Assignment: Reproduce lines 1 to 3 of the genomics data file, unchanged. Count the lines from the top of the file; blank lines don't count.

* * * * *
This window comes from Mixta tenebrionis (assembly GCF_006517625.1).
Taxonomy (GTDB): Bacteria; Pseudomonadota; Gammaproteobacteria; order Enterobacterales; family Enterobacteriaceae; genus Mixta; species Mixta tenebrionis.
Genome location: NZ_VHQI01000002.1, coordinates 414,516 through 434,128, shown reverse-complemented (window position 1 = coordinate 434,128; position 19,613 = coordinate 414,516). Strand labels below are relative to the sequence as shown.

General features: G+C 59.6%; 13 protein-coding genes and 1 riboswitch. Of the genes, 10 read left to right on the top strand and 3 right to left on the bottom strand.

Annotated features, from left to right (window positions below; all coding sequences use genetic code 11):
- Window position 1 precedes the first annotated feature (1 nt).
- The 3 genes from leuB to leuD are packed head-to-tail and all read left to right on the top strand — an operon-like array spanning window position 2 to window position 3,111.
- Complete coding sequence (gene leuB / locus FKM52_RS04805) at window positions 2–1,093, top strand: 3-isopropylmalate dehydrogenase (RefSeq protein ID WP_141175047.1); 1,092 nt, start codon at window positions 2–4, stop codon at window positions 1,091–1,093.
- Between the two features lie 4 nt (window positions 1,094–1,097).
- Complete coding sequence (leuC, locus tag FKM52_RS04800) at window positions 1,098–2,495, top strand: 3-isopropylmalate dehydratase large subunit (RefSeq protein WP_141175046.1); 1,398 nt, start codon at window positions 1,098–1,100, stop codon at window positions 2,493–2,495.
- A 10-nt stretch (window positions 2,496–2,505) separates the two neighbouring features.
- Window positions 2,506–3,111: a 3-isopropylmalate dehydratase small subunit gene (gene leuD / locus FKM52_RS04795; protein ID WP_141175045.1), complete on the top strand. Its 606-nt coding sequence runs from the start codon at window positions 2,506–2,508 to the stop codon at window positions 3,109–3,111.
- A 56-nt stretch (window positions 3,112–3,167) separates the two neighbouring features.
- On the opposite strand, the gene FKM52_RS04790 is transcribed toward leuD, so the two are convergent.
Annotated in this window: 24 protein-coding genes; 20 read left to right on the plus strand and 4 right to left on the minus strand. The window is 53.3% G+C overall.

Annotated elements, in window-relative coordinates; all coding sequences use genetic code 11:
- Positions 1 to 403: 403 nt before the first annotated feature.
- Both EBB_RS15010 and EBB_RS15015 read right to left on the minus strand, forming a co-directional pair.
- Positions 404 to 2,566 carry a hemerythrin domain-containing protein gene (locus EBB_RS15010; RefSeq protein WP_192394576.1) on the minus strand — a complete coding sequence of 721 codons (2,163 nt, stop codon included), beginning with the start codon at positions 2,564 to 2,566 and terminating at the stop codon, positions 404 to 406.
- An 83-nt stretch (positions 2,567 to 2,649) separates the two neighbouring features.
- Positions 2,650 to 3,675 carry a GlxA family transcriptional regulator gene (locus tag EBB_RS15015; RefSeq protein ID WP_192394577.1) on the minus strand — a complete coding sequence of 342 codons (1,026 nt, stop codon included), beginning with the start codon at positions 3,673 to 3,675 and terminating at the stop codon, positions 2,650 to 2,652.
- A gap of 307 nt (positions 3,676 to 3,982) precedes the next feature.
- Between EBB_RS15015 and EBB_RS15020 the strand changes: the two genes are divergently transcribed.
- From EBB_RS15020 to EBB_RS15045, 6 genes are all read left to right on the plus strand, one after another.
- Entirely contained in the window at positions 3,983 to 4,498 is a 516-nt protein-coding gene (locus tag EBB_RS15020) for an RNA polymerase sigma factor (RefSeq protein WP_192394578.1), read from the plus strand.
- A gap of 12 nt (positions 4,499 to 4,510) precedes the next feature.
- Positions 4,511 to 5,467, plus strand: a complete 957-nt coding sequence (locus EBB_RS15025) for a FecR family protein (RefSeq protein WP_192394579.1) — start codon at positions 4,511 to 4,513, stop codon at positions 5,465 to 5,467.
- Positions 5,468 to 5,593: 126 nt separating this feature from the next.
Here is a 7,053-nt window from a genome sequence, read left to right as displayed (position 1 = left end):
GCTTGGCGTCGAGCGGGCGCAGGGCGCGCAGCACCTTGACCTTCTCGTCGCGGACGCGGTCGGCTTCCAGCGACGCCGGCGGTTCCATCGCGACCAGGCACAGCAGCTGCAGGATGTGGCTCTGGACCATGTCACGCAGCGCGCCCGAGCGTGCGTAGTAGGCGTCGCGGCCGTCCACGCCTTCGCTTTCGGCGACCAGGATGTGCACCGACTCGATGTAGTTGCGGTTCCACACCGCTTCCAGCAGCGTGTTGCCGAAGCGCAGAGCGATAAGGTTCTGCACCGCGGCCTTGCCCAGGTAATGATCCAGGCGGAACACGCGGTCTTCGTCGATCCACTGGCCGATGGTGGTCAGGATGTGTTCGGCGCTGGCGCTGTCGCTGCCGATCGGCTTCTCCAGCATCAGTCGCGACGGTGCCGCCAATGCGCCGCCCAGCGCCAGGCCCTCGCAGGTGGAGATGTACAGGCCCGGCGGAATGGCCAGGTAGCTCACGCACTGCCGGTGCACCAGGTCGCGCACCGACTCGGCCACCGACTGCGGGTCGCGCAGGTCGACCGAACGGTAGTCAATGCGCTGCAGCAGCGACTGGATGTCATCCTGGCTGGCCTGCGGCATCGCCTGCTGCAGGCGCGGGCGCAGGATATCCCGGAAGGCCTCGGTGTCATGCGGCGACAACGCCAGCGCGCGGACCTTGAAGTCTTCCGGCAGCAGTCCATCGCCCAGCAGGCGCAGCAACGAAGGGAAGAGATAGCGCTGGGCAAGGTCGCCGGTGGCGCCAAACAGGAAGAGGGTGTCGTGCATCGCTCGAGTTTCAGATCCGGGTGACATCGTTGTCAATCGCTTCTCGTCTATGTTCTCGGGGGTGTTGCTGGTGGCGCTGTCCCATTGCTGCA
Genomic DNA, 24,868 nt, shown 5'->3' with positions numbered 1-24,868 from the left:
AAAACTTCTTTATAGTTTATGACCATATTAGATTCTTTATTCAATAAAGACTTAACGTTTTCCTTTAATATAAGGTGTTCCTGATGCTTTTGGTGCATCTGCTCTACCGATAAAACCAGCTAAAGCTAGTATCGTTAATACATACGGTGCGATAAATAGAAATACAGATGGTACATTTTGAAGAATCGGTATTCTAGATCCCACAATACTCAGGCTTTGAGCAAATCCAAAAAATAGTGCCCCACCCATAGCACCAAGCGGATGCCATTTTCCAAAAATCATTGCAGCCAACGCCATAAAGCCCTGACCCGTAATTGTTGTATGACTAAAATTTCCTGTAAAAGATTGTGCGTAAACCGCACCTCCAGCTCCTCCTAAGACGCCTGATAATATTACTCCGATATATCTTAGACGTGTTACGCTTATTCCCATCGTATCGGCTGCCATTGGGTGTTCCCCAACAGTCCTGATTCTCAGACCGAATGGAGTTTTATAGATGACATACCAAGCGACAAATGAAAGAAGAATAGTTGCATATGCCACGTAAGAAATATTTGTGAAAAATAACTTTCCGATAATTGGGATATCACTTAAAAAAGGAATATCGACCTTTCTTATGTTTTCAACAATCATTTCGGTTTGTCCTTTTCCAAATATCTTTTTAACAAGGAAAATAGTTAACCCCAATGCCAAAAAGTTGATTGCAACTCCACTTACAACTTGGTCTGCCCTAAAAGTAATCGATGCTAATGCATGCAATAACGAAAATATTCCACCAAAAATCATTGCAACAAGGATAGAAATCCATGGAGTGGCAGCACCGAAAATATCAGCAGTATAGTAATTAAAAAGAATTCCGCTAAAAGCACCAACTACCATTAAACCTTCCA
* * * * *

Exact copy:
This window comes from Mixta tenebrionis (assembly GCF_006517625.1).
Taxonomy (GTDB): Bacteria; Pseudomonadota; Gammaproteobacteria; order Enterobacterales; family Enterobacteriaceae; genus Mixta; species Mixta tenebrionis.
Genome location: NZ_VHQI01000002.1, coordinates 414,516 through 434,128, shown reverse-complemented (window position 1 = coordinate 434,128; position 19,613 = coordinate 414,516). Strand labels below are relative to the sequence as shown.